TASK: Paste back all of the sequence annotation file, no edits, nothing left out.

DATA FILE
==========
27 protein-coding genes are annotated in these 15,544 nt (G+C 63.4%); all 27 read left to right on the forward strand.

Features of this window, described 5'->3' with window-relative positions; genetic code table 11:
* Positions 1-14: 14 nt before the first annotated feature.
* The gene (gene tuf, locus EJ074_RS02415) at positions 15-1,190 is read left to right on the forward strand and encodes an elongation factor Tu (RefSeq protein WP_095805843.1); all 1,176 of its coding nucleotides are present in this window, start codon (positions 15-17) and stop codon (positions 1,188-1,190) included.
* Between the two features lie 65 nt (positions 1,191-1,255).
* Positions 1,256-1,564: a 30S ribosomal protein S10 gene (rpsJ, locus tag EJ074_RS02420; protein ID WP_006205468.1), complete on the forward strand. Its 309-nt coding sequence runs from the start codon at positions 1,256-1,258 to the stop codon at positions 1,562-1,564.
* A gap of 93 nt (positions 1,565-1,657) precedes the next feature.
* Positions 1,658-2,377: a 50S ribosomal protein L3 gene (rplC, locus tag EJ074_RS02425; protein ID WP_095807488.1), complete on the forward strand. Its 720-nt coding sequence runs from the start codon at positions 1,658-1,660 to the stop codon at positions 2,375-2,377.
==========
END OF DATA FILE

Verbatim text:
27 protein-coding genes are annotated in these 15,544 nt (G+C 63.4%); all 27 read left to right on the forward strand.

Features of this window, described 5'->3' with window-relative positions; genetic code table 11:
* Positions 1-14: 14 nt before the first annotated feature.
* The gene (gene tuf, locus EJ074_RS02415) at positions 15-1,190 is read left to right on the forward strand and encodes an elongation factor Tu (RefSeq protein WP_095805843.1); all 1,176 of its coding nucleotides are present in this window, start codon (positions 15-17) and stop codon (positions 1,188-1,190) included.
* Between the two features lie 65 nt (positions 1,191-1,255).
* Positions 1,256-1,564: a 30S ribosomal protein S10 gene (rpsJ, locus tag EJ074_RS02420; protein ID WP_006205468.1), complete on the forward strand. Its 309-nt coding sequence runs from the start codon at positions 1,256-1,258 to the stop codon at positions 1,562-1,564.
* A gap of 93 nt (positions 1,565-1,657) precedes the next feature.
* Positions 1,658-2,377: a 50S ribosomal protein L3 gene (rplC, locus tag EJ074_RS02425; protein ID WP_095807488.1), complete on the forward strand. Its 720-nt coding sequence runs from the start codon at positions 1,658-1,660 to the stop codon at positions 2,375-2,377.